Volume 8 Issue 1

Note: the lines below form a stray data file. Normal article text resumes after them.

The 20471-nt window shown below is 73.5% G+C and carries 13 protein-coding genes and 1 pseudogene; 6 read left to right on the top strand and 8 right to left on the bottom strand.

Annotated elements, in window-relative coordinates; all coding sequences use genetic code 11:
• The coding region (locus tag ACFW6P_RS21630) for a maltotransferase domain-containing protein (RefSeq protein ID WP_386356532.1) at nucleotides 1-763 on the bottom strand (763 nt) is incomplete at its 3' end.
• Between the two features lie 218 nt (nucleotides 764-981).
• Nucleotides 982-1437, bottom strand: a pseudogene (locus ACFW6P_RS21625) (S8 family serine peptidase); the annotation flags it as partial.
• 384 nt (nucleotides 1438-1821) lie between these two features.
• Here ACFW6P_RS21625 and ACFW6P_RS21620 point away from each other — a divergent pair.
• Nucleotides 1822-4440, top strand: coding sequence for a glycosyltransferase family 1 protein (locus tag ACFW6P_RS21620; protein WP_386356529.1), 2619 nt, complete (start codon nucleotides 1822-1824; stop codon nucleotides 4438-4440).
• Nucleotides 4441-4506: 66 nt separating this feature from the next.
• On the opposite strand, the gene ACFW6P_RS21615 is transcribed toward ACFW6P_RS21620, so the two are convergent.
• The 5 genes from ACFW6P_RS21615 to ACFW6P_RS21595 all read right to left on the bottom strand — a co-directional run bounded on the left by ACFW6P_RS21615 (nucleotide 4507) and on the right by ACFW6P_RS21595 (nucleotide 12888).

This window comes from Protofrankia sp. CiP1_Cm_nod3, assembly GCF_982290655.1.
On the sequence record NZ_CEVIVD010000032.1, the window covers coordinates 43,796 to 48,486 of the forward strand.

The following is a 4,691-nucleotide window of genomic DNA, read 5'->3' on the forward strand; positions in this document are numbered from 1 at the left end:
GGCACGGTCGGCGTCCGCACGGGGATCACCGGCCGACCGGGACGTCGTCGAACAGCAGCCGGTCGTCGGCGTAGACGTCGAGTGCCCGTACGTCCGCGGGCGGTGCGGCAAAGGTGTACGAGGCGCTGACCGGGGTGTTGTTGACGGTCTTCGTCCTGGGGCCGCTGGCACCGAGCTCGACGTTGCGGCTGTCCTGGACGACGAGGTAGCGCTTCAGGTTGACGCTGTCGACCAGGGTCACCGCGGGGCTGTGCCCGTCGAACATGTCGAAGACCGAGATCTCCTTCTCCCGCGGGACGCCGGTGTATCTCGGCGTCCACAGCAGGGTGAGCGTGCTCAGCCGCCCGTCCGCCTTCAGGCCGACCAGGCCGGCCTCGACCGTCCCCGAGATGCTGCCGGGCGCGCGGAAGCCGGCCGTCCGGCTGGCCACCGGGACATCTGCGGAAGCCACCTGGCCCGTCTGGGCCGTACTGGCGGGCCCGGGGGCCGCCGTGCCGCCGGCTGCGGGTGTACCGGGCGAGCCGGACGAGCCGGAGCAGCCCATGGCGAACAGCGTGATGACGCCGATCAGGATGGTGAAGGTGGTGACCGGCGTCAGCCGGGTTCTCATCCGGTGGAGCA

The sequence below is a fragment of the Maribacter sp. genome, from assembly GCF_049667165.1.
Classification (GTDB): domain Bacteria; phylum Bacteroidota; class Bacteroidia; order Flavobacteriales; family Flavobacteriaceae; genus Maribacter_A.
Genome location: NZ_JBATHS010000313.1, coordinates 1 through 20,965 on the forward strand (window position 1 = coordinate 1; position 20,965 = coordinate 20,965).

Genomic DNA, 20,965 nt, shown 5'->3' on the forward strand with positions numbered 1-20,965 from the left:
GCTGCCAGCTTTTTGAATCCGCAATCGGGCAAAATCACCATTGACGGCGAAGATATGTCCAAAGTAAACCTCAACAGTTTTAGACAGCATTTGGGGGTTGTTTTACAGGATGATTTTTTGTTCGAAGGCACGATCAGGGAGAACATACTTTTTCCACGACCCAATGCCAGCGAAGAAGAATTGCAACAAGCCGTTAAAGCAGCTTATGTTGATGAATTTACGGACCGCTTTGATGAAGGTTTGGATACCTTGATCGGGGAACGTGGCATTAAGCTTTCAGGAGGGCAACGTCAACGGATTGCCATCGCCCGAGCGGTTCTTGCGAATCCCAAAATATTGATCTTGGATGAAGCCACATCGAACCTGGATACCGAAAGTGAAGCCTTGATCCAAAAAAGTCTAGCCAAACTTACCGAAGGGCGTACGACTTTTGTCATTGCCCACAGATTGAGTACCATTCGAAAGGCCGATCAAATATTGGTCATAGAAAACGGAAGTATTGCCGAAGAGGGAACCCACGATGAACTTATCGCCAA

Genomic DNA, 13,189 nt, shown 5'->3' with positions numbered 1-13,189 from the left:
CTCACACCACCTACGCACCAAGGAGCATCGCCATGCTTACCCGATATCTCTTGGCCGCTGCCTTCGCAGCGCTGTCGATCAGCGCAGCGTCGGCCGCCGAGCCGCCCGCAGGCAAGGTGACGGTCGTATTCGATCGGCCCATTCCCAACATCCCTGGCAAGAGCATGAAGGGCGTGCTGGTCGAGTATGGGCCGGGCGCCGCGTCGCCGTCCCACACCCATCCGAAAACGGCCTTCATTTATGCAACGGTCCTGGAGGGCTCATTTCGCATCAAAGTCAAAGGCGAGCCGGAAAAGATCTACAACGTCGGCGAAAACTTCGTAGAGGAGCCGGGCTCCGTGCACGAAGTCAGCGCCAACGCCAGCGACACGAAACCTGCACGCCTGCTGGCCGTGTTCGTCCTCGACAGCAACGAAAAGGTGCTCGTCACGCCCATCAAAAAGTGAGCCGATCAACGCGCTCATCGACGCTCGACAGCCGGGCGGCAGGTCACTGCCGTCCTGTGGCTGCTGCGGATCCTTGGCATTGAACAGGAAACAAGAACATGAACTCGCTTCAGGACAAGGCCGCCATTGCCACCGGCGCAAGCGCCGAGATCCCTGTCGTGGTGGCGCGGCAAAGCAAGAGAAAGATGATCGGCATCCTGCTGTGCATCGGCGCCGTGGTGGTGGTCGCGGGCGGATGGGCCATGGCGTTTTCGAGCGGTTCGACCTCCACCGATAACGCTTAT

Each weekday Marcellus Drilling News (MDN) locates and shares news, along with a healthy sprinkling of commentary, covering the Marcellus and Utica Shale region. Over 50,000 people read MDN each month, making it an excellent barometer to inform ONG Marketplace readers which topics generated the most interest for those who work in the oil, natural gas and associated industries. Below is a summary of the top 5 stories that were most-read over the past 30 days on MDN. #1 Most Read: Supersize Me! Marcellus/Utica Well Pads Now Host Up to 40 Wells (Jan. 16) The Marcellus/Utica Shale industry is changing underneath our feet-literally! Last time we checked, most well pads in the Marcellus/Utica sported an average of maybe 3-4 wells, with a dozen wells on a pad being “big.” Something has changed, dramatically, in the gas fields of PA, OH and WV. The “new normal” are supersized well pads--holding as many as (gasp) 40 wells! We hasten to add no such pad yet exists, no pad yet has 40 wells drilled from it. However, there is an EQT well pad in Allegheny County (near Pittsburgh) with 38 wells permitted (9 of which have been drilled so far). EQT says it now averages drilling 17-18 wells per pad. Antero Resources is drilling an average of 9-10 wells per pad--up from 3-4 “just a few years ago.” The trend now is more wells per pad, and longer laterals, meaning fewer well pads overall. That’s good for the environment, and good for the bottom line (less money spent pushing dirt around developing pads). This post provides an update on the trend to supersize well pads in the Marcellus/Utica. To read the full story, visit: https://goo.gl/1uqSZM. #2 Most Read: Antero 2018: $1.45 Billion to Drill 125 Marcellus & 25 Utica Wells (Jan. 18) This past month Antero Resources, one of the biggest and best drillers in the Marcellus/Utica (concentrating on just those two plays), released highlights of their 2017 performance and “guidance” for 2018--their plan for what they will do in 2018. In 2017 the company reports average net daily gas equivalent production was 2.3 billion cubic feet per day, an 18% increase over the same quarter in 2016. In 2018, Antero plans to spend $1.45 billion. What will that buy them? In the PA and WV Marcellus, Antero will run five rigs and drill 120-125 wells, with an average lateral length of 9,300 feet. The company says they will average 9 wells per well pad this year. In the Ohio Utica, Antero will operate one rig and drill 20-25 wells with an average lateral of 11,600 feet. In both the Marcellus and Utica, Antero says the cost to drill those wells will go down another 9% this year over what it cost them last year. Antero continues to be one of (if not THE) best “hedgers” in the business--realizing more money for their gas and NGLs than any other driller in the region. To read Antero's 2017 update and 2018 predictions, visit: https://goo.gl/9NCNe6. #3 Most Read: Utica Pipeline Explosion in Noble County, OH Affects Natl Output (Feb. 2) On Wednesday, Jan. 31 around 2:30 am in the morning, a section of 24inch pipeline that runs from the MarkWest Energy natural gas processing plant in Noble County, OH and the Rockies Express (REX) pipeline (also in Noble County) exploded and caught fire. The Noble County Emergency Management Office says it happened about three miles north of Summerfield, Ohio, near Ohio State Routes 513 and 379. Fortunately, no one was injured. Neighbors heard the explosion and saw a glowing night sky. The only damage was to some nearby trees. That short segment of pipeline is known as the Seneca Lateral, owned by Tallgrass (owner of REX Pipeline). Tallgrass is investigating the cause of the accident. Believe it or not, that one pipeline and the gas it flows from the MarkWest plant to REX, carrying it to the Midwest, has caused the entire national output of natural gas to